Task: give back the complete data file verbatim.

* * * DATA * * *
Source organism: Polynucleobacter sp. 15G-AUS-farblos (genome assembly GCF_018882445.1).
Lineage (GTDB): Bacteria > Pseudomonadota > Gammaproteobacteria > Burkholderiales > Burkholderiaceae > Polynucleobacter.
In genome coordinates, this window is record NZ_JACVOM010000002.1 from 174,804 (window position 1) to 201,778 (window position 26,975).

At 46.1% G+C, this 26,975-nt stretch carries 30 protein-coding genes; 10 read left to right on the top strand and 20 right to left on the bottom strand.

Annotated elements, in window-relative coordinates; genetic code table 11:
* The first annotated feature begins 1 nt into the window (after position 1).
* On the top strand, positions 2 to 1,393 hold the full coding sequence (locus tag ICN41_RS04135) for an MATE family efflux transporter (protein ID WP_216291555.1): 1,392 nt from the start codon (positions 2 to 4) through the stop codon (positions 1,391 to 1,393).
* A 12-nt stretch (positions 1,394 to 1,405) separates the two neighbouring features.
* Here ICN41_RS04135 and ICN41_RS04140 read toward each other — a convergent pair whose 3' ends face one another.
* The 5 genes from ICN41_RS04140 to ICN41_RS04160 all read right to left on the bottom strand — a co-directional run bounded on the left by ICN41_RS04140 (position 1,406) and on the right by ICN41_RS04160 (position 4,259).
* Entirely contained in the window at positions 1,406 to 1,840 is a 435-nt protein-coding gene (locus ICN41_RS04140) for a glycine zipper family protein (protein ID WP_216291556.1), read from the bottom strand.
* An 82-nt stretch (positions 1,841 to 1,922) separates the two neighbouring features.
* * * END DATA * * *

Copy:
Source organism: Polynucleobacter sp. 15G-AUS-farblos (genome assembly GCF_018882445.1).
Lineage (GTDB): Bacteria > Pseudomonadota > Gammaproteobacteria > Burkholderiales > Burkholderiaceae > Polynucleobacter.
In genome coordinates, this window is record NZ_JACVOM010000002.1 from 174,804 (window position 1) to 201,778 (window position 26,975).

At 46.1% G+C, this 26,975-nt stretch carries 30 protein-coding genes; 10 read left to right on the top strand and 20 right to left on the bottom strand.

Annotated elements, in window-relative coordinates; genetic code table 11:
* The first annotated feature begins 1 nt into the window (after position 1).
* On the top strand, positions 2 to 1,393 hold the full coding sequence (locus tag ICN41_RS04135) for an MATE family efflux transporter (protein ID WP_216291555.1): 1,392 nt from the start codon (positions 2 to 4) through the stop codon (positions 1,391 to 1,393).
* A 12-nt stretch (positions 1,394 to 1,405) separates the two neighbouring features.
* Here ICN41_RS04135 and ICN41_RS04140 read toward each other — a convergent pair whose 3' ends face one another.
* The 5 genes from ICN41_RS04140 to ICN41_RS04160 all read right to left on the bottom strand — a co-directional run bounded on the left by ICN41_RS04140 (position 1,406) and on the right by ICN41_RS04160 (position 4,259).
* Entirely contained in the window at positions 1,406 to 1,840 is a 435-nt protein-coding gene (locus ICN41_RS04140) for a glycine zipper family protein (protein ID WP_216291556.1), read from the bottom strand.
* An 82-nt stretch (positions 1,841 to 1,922) separates the two neighbouring features.